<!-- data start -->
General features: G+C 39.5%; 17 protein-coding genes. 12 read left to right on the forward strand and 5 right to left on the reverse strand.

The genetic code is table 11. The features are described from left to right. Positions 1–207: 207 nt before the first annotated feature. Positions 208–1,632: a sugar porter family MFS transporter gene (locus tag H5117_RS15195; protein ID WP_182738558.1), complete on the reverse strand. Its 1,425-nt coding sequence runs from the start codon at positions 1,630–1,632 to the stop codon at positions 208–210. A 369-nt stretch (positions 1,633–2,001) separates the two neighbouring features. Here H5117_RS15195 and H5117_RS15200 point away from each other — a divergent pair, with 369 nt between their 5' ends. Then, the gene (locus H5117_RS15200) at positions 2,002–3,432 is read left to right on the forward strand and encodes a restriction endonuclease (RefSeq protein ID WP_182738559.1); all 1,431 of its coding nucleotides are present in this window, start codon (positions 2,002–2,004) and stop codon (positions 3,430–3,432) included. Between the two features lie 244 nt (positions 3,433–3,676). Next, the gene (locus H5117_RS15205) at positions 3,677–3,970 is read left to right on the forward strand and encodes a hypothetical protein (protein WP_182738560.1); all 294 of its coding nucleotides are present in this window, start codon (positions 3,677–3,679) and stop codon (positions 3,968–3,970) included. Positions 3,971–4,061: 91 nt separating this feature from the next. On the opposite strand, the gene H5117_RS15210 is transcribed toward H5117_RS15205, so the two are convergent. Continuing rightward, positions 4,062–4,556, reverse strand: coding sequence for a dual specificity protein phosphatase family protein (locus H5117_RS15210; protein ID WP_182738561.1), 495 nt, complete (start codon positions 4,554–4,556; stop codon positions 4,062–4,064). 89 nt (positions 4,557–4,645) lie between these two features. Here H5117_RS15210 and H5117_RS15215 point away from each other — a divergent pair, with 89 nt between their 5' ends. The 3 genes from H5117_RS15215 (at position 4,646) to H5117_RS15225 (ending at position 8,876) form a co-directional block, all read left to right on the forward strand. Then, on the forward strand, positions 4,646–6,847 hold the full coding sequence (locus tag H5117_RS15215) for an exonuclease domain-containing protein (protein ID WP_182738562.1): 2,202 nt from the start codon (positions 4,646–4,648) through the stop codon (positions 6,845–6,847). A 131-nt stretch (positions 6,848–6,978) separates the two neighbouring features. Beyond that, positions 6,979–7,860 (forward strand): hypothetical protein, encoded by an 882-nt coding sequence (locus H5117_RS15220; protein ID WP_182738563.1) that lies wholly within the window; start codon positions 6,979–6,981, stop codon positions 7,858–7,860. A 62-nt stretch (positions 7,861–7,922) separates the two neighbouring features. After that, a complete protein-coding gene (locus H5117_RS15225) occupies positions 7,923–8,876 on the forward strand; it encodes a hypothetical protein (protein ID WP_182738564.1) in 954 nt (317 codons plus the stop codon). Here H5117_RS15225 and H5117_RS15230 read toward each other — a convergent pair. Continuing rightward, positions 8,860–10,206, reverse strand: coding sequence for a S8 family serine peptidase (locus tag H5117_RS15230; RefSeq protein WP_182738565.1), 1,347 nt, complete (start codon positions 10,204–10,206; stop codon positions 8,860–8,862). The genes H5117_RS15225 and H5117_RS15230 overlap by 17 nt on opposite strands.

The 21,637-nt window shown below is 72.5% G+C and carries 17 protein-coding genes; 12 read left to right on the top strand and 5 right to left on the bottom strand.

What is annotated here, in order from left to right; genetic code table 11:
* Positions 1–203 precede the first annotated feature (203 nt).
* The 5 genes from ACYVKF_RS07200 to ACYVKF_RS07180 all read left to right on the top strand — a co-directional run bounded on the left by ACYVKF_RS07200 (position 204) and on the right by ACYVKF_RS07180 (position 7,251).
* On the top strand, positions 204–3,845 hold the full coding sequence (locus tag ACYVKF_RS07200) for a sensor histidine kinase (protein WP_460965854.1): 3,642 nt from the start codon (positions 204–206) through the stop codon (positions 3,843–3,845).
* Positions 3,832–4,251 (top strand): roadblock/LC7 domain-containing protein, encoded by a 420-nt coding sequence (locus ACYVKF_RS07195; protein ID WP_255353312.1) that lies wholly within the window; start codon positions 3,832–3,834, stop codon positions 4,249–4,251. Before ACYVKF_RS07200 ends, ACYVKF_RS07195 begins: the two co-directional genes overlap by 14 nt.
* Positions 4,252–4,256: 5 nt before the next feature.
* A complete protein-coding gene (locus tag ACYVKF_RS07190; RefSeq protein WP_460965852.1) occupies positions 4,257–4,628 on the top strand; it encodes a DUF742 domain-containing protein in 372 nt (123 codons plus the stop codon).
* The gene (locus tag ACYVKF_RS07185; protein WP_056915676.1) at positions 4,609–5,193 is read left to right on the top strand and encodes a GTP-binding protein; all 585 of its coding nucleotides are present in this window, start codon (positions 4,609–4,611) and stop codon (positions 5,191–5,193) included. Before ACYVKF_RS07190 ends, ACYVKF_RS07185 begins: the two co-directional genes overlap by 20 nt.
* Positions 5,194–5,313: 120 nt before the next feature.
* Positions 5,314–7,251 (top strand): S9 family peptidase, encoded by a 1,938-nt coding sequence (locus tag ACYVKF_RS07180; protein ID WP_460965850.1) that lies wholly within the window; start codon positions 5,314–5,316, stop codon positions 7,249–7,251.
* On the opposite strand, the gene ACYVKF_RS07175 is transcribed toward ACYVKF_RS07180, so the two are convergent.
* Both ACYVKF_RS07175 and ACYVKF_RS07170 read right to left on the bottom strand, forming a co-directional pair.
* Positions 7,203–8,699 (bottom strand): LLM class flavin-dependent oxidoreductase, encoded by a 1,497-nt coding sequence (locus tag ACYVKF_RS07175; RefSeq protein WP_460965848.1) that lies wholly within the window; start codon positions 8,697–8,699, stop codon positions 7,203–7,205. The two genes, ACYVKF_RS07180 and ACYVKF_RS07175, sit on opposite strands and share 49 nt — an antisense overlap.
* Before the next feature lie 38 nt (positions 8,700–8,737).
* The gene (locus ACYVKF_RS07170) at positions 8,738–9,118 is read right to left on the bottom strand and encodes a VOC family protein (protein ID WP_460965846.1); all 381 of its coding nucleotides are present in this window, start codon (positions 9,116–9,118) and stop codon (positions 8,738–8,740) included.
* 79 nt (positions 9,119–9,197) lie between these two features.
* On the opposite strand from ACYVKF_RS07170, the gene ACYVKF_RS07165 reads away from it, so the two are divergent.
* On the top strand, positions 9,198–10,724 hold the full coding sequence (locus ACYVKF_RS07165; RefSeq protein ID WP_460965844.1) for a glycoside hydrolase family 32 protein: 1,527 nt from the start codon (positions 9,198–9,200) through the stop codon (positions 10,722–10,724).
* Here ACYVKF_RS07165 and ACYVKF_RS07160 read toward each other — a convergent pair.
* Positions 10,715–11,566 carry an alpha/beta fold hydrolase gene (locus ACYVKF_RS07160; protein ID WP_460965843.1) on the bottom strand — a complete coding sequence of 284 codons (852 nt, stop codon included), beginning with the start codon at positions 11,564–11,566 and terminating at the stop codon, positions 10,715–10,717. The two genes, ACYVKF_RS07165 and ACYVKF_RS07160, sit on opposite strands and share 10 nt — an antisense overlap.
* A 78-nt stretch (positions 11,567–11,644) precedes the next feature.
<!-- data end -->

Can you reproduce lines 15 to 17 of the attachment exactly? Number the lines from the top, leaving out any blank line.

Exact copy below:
* Both ACYVKF_RS07175 and ACYVKF_RS07170 read right to left on the bottom strand, forming a co-directional pair.
* Positions 7,203–8,699 (bottom strand): LLM class flavin-dependent oxidoreductase, encoded by a 1,497-nt coding sequence (locus tag ACYVKF_RS07175; RefSeq protein WP_460965848.1) that lies wholly within the window; start codon positions 8,697–8,699, stop codon positions 7,203–7,205. The two genes, ACYVKF_RS07180 and ACYVKF_RS07175, sit on opposite strands and share 49 nt — an antisense overlap.
* Before the next feature lie 38 nt (positions 8,700–8,737).